Mixed Use sees it as a sign of the changing times when a rocker like Iggy Pop, who played CBGB in its heyday, also shilled for a Varvatos ad campaign last year. Only on the Bowery, kids, only on the Bowery.
It pays to patrol
Residents in housing developments have a new incentive to monitor their buildings for illicit activity: The New York City Housing Authority just announced that volunteers in the agency’s Tenant Patrol program would receive $45-per-month stipends for their work in maintaining building safety.
Assembly Speaker Sheldon Silver, together with Vito Lopez, the Assembly’s Housing Committee chairperson, and Tino Hernandez, NYCHA’s chairperson, this Tuesday unveiled the pilot program aimed at compensating tenant volunteers for building patrols.
The funds were made available thanks to $1.5 million in state aid for the program, which asks tenants to promote building safety by discouraging vandalism and loitering, and reporting suspicious or criminal behavior to the authorities. A part-time NYCHA Tenant Patrol supervisor will schedule patrol shifts and coordinate the paid volunteers.
Silver and Lopez helped secure funding for the stipends, which will also be offered to tenants who commit to work 10 hours each month in NYCHA community and senior centers.
“We hope that this initiative will encourage greater participation in this vital program, to create a better living environment for residents of the Lower East Side and throughout New York City,” Silver said.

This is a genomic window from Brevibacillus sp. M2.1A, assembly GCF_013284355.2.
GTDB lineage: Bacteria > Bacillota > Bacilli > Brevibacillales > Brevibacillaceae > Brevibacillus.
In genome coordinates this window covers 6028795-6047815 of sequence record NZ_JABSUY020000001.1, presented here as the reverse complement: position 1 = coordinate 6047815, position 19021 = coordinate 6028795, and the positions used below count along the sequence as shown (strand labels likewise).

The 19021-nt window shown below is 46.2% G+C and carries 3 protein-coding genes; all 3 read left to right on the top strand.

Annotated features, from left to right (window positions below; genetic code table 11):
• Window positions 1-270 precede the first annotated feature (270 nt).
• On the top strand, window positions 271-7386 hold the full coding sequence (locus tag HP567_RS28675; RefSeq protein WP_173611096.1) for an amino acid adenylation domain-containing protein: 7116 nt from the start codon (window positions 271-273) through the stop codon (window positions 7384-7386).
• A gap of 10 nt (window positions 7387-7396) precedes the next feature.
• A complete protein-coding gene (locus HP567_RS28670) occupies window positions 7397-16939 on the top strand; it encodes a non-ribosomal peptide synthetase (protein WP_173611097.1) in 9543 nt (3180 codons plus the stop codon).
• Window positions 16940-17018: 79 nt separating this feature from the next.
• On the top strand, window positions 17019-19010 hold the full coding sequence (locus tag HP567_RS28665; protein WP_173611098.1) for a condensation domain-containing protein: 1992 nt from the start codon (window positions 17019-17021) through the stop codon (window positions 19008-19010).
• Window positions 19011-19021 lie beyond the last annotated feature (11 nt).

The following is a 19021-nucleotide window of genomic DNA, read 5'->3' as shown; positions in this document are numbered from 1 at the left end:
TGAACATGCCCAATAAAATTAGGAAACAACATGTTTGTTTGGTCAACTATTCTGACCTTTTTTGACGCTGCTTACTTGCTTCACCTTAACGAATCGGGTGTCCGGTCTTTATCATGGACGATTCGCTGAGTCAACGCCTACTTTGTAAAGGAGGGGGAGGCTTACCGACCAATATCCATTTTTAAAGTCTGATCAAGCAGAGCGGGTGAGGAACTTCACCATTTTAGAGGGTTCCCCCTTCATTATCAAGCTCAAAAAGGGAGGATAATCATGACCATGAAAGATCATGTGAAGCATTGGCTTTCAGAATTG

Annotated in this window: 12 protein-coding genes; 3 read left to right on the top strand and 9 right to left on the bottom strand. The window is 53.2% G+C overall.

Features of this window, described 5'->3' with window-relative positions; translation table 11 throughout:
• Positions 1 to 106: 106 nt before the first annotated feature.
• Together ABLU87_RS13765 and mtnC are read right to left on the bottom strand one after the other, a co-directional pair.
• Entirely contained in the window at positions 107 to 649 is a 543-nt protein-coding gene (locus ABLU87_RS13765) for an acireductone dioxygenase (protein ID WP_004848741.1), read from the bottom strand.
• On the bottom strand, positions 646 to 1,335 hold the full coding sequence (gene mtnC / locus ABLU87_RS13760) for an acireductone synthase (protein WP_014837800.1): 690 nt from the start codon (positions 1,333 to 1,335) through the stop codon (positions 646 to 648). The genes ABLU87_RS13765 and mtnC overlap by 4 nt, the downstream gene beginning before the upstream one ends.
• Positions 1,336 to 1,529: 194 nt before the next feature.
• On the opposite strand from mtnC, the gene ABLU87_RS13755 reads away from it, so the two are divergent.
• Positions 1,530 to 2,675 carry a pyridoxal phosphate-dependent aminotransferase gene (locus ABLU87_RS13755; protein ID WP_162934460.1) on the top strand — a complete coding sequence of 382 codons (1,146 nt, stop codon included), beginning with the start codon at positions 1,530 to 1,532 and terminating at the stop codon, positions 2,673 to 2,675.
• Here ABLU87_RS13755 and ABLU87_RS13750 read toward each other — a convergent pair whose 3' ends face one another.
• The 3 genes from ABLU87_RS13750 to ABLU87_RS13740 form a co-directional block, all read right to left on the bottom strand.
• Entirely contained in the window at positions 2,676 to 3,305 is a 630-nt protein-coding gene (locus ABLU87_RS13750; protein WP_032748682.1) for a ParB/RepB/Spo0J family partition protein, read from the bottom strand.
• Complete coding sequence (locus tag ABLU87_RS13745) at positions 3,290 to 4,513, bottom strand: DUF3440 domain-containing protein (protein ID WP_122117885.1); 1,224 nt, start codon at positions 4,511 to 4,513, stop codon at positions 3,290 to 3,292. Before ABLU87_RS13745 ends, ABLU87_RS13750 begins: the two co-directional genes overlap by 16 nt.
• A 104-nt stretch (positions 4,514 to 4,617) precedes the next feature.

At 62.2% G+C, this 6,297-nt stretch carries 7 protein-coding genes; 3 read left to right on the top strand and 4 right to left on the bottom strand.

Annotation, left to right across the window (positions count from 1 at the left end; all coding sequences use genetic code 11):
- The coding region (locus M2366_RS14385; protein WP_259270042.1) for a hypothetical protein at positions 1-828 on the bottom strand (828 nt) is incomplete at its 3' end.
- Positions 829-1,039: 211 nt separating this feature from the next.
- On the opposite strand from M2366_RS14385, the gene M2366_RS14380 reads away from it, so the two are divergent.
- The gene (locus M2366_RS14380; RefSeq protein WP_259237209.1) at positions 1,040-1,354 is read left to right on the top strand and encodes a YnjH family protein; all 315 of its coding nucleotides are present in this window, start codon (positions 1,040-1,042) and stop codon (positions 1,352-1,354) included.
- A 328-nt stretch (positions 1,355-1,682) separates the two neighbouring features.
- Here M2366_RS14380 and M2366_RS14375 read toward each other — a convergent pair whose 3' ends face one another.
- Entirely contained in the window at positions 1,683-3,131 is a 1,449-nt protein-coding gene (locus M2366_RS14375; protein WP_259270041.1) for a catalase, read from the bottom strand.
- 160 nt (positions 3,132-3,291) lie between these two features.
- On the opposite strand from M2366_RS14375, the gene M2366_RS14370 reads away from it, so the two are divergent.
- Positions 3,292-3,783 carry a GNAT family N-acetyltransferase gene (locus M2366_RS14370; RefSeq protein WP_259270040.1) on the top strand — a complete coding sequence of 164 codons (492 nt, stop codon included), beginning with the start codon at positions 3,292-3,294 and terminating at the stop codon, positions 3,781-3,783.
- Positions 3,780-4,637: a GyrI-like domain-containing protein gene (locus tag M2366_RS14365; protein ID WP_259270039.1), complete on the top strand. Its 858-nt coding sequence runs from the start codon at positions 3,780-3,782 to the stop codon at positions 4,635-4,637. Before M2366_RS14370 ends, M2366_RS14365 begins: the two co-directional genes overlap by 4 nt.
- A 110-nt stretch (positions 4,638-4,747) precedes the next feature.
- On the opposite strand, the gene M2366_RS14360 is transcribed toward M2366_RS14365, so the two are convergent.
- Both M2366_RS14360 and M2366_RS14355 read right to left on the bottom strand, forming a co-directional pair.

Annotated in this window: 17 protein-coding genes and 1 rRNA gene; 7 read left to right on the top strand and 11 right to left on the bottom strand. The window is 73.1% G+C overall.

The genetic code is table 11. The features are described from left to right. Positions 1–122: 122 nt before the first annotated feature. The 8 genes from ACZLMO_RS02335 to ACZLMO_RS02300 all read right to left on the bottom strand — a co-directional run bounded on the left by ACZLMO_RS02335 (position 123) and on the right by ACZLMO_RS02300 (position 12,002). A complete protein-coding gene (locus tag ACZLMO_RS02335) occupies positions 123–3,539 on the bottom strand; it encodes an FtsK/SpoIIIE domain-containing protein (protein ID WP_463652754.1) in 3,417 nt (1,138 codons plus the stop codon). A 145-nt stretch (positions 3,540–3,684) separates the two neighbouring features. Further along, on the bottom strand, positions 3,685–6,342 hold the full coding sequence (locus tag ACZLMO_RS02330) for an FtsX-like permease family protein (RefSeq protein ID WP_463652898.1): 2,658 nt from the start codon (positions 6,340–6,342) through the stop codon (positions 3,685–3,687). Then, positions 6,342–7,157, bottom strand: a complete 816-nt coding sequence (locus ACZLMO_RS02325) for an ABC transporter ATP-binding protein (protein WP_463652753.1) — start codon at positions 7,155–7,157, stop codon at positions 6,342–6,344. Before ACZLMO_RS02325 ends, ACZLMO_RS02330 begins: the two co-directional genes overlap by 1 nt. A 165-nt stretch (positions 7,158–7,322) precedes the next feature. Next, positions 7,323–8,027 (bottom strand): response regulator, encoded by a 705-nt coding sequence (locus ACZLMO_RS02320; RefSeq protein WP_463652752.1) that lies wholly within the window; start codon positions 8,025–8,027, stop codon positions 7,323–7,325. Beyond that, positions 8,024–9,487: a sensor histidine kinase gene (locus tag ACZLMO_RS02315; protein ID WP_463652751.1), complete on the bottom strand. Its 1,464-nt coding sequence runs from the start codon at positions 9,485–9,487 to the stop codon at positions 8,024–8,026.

Prices for office space continue to climb in the rejuvenated Downtown market, further reinforcing the worker renaissance in Lower Manhattan.
Rental rates for top Downtown offices have jumped by almost a third over the past year, stated a recent report, outpacing average gains in Midtown over the same time period.
Class A space within Downtown’s top office buildings saw average asking rents increase more than 32 percent since fall 2006, according to real estate firm Jones Lang LaSalle’s bi-annual Skyline Review.
However, average rents have risen by only 3.5 percent over the past six months, indicating a slowdown from the previous six-month period dated from fall 2006 through spring 2007.
High-end office rents are now fetching $68.94 per square foot compared to $52.10 a year earlier, the report said. But that figure amounts to just a $2.30 increase over the last six months, indicating the largest climbs came during the winter and spring months of 2006-’07.
Rents for quality Downtown office space also topped out at $75 per square foot over the past year, marking a 36.4 percent jump from the $55-per-square-foot figure from fall 2006. That peak of $75 comes from average asking rents at Larry Silverstein’s 7 World Trade Center, according to the report.
Top office space in Midtown saw a 28 percent jump over the last year, amounting to an average price per square foot of $119.41 in fall ’07.
From red to green
The big red umbrellas have disappeared from outside Citigroup’s massive Tribeca office complex, and the Downtown market forecast still appears sunny with SL Green Realty’s recent purchase of the Greenwich St. property.
According to reports, the real estate corporation owned by Stephen Green, brother of former mayoral candidate Mark Green, scooped up a majority stake in the 2.6-million-square-foot complex at 388-390 Greenwich St. for a total $1.575 billion.
The deal adds some clout to the newly confident Lower Manhattan office market and ends speculation over who would take the property after a long-rumored sale.
Terms were reportedly agreed to last week regarding the two-building transaction, with the space selling at about $600 per square foot. Canadian-based real estate investment company SITQ will reportedly take over a minority stake in the buildings.
Citigroup plans to remain a tenant in the complex, comprised of a 40-story tower and adjacent 10-story building, which once featured the now-defunct Travelers Group umbrellas. The former company merged with Citicorp nearly a decade ago to form Citigroup.